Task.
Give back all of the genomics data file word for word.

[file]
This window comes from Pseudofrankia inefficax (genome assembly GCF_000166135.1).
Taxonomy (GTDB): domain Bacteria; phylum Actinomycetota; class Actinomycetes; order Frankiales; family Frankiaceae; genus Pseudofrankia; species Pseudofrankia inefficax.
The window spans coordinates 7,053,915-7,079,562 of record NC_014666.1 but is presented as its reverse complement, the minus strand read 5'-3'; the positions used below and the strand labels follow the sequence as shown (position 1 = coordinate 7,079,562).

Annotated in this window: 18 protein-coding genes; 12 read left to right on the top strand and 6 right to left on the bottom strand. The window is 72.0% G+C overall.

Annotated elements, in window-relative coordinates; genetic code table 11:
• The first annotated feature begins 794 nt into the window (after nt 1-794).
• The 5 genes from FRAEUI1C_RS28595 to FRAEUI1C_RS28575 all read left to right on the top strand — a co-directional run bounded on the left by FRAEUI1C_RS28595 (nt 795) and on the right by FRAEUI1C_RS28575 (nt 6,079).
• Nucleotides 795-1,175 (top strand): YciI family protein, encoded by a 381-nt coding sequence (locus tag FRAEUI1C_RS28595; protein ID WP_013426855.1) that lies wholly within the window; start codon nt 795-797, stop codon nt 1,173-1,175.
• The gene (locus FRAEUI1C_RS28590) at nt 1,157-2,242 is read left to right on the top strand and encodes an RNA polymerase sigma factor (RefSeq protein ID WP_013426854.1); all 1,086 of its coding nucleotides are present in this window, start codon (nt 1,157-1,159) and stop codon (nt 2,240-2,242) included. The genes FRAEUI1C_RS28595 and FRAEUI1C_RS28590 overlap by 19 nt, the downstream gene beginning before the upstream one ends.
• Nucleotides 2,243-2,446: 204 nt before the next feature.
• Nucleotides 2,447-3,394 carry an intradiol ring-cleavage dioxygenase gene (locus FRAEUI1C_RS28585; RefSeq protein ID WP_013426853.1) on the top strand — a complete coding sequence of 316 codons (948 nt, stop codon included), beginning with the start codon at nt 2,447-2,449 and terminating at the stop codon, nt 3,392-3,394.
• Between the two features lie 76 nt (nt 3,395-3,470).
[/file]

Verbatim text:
This window comes from Pseudofrankia inefficax (genome assembly GCF_000166135.1).
Taxonomy (GTDB): domain Bacteria; phylum Actinomycetota; class Actinomycetes; order Frankiales; family Frankiaceae; genus Pseudofrankia; species Pseudofrankia inefficax.
The window spans coordinates 7,053,915-7,079,562 of record NC_014666.1 but is presented as its reverse complement, the minus strand read 5'-3'; the positions used below and the strand labels follow the sequence as shown (position 1 = coordinate 7,079,562).

Annotated in this window: 18 protein-coding genes; 12 read left to right on the top strand and 6 right to left on the bottom strand. The window is 72.0% G+C overall.

Annotated elements, in window-relative coordinates; genetic code table 11:
• The first annotated feature begins 794 nt into the window (after nt 1-794).
• The 5 genes from FRAEUI1C_RS28595 to FRAEUI1C_RS28575 all read left to right on the top strand — a co-directional run bounded on the left by FRAEUI1C_RS28595 (nt 795) and on the right by FRAEUI1C_RS28575 (nt 6,079).
• Nucleotides 795-1,175 (top strand): YciI family protein, encoded by a 381-nt coding sequence (locus tag FRAEUI1C_RS28595; protein ID WP_013426855.1) that lies wholly within the window; start codon nt 795-797, stop codon nt 1,173-1,175.
• The gene (locus FRAEUI1C_RS28590) at nt 1,157-2,242 is read left to right on the top strand and encodes an RNA polymerase sigma factor (RefSeq protein ID WP_013426854.1); all 1,086 of its coding nucleotides are present in this window, start codon (nt 1,157-1,159) and stop codon (nt 2,240-2,242) included. The genes FRAEUI1C_RS28595 and FRAEUI1C_RS28590 overlap by 19 nt, the downstream gene beginning before the upstream one ends.
• Nucleotides 2,243-2,446: 204 nt before the next feature.
• Nucleotides 2,447-3,394 carry an intradiol ring-cleavage dioxygenase gene (locus FRAEUI1C_RS28585; RefSeq protein ID WP_013426853.1) on the top strand — a complete coding sequence of 316 codons (948 nt, stop codon included), beginning with the start codon at nt 2,447-2,449 and terminating at the stop codon, nt 3,392-3,394.
• Between the two features lie 76 nt (nt 3,395-3,470).